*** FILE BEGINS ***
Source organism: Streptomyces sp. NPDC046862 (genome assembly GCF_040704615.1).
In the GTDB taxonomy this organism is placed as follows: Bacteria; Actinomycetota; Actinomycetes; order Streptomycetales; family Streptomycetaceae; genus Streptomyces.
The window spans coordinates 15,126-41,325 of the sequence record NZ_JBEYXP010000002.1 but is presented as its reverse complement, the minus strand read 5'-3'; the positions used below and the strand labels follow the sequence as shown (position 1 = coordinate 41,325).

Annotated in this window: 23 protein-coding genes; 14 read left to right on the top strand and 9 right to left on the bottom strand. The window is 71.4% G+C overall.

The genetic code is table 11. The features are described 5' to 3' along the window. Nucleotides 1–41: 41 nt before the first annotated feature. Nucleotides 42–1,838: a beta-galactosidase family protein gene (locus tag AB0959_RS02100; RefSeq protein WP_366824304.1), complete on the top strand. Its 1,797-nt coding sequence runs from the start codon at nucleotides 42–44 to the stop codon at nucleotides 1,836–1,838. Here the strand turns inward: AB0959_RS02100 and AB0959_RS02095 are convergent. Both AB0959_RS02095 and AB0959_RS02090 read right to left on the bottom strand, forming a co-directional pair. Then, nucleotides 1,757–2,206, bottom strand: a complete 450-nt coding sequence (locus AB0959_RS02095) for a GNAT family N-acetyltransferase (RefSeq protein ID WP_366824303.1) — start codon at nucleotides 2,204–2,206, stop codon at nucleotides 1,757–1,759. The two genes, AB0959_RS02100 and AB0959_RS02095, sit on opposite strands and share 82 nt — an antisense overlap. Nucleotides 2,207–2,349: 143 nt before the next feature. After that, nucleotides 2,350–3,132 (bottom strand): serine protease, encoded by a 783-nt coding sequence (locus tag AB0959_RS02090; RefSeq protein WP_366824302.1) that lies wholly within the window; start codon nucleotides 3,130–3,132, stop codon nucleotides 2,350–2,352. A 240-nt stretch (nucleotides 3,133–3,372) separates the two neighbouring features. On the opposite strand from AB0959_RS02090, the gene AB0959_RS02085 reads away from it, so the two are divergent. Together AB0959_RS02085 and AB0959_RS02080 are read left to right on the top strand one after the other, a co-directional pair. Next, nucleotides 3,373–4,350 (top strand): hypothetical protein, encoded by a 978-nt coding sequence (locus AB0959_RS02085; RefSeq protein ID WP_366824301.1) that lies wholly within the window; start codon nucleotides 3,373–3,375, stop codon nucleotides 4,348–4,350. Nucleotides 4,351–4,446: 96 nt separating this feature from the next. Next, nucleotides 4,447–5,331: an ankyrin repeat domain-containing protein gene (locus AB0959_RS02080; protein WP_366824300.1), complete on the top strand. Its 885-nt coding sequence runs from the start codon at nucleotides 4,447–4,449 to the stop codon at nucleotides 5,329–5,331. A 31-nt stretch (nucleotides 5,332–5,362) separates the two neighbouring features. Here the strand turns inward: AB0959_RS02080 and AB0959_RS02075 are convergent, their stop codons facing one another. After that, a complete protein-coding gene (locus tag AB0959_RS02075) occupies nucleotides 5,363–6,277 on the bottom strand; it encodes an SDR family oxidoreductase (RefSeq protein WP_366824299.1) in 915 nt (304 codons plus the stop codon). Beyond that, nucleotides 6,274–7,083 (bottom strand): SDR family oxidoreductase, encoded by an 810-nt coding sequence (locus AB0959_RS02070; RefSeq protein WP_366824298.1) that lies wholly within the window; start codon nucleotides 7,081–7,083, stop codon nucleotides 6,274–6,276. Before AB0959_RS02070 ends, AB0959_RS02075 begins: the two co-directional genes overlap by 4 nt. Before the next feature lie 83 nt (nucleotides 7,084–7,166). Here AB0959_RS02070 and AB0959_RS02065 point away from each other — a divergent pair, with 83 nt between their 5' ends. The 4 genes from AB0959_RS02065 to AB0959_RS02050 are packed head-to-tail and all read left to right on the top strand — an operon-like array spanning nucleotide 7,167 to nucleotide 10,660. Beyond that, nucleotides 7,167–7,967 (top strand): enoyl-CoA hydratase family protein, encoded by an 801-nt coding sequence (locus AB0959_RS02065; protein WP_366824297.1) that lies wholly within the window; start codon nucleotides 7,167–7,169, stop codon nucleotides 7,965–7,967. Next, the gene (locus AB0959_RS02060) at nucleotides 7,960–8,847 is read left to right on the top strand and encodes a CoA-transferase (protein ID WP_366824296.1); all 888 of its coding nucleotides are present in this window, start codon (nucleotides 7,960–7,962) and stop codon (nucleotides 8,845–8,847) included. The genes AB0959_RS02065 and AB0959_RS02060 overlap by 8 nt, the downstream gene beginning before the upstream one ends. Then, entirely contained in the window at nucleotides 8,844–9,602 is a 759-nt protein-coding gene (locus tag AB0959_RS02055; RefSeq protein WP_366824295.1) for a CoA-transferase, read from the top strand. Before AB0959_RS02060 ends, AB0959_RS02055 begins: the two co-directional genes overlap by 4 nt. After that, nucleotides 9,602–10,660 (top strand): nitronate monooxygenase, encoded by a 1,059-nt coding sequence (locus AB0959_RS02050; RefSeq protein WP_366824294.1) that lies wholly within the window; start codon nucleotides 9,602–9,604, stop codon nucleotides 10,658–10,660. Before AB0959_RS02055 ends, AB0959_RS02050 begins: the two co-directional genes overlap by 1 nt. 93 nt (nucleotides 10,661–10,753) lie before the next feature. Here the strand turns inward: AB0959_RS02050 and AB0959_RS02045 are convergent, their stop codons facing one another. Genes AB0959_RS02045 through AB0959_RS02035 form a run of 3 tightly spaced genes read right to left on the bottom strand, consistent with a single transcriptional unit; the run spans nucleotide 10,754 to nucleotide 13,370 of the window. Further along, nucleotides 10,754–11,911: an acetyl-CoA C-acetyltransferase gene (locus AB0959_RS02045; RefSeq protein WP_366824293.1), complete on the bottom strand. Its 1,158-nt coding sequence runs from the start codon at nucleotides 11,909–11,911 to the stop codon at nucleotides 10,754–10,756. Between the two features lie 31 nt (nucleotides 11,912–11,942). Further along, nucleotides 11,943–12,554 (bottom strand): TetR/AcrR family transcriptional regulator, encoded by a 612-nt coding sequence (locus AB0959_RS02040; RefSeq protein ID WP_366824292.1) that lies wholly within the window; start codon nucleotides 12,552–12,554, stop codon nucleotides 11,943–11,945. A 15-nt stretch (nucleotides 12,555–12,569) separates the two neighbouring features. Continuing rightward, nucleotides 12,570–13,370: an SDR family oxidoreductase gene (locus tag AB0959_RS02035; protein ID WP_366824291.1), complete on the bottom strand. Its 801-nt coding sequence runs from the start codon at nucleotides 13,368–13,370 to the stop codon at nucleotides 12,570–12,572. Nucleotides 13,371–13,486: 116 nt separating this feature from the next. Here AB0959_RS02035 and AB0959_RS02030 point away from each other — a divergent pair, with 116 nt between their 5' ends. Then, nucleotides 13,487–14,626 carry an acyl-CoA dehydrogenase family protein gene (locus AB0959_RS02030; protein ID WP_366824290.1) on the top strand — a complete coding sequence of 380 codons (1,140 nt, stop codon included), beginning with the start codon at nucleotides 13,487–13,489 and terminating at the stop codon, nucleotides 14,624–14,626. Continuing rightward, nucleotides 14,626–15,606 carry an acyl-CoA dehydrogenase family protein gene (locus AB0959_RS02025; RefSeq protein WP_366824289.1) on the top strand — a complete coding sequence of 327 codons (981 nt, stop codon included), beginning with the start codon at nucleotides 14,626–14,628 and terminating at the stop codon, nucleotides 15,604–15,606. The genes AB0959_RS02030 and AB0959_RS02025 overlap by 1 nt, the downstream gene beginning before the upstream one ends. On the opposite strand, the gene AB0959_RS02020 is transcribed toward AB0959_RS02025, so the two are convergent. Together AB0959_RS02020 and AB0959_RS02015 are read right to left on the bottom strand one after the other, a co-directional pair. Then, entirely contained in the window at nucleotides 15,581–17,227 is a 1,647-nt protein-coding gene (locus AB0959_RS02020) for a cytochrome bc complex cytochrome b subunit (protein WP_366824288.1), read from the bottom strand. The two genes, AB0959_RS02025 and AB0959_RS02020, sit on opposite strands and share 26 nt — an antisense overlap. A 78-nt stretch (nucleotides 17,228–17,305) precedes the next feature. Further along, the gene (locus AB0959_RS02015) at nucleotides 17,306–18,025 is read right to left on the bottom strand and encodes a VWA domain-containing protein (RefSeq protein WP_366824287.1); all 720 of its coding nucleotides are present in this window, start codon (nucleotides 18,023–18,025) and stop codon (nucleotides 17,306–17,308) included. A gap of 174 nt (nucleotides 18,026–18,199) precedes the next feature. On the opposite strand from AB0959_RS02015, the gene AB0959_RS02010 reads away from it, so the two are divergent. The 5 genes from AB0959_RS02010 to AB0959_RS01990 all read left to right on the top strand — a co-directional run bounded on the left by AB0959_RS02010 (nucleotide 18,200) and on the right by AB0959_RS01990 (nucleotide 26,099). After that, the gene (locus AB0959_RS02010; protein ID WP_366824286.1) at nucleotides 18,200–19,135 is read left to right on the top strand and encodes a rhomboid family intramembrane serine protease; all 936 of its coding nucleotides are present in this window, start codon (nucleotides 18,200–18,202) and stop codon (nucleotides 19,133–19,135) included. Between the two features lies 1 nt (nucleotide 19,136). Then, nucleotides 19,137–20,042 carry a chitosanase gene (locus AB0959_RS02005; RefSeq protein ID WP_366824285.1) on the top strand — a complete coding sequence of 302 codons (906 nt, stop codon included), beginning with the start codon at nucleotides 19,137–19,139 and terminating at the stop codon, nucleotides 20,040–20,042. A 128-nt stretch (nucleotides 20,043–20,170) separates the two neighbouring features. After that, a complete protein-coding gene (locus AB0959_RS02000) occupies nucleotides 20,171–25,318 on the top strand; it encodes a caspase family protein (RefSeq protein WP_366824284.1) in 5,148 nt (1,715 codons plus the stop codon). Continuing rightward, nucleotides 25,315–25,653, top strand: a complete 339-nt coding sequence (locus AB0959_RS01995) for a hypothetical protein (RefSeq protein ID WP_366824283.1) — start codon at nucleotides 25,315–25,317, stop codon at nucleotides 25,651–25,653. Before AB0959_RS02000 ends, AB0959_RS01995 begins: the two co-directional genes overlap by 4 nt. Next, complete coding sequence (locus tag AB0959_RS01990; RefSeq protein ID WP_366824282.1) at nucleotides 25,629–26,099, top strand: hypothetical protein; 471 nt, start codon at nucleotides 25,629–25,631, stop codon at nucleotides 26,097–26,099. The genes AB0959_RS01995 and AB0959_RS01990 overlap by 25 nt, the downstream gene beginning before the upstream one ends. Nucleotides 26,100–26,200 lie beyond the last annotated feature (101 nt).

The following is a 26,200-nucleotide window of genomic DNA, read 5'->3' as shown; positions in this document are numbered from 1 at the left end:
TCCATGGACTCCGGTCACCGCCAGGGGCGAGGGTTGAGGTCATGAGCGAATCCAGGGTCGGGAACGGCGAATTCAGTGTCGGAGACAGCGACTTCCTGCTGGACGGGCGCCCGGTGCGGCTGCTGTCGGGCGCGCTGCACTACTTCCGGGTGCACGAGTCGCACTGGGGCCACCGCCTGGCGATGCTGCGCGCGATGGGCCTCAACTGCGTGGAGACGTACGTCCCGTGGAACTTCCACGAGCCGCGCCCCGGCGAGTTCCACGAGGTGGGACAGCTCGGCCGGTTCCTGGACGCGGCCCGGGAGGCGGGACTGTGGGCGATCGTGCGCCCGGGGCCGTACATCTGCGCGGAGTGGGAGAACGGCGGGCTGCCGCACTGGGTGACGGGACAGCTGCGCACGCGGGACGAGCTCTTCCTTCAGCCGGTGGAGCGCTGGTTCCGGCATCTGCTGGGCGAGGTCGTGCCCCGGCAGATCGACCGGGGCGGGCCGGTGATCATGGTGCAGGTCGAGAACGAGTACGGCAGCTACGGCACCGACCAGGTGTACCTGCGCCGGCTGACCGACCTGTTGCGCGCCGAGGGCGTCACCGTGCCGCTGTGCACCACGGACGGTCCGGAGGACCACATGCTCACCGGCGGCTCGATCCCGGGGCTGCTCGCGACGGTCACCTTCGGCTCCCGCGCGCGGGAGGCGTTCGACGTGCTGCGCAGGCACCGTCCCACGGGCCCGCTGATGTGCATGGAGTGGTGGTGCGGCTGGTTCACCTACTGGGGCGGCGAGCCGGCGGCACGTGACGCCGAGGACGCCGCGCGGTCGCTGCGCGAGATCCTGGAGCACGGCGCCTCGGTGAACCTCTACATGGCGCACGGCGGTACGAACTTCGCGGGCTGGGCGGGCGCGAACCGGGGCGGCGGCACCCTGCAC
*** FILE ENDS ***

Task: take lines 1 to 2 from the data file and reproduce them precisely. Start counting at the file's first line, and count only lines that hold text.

Source organism: Streptomyces sp. NPDC046862 (genome assembly GCF_040704615.1).
In the GTDB taxonomy this organism is placed as follows: Bacteria; Actinomycetota; Actinomycetes; order Streptomycetales; family Streptomycetaceae; genus Streptomyces.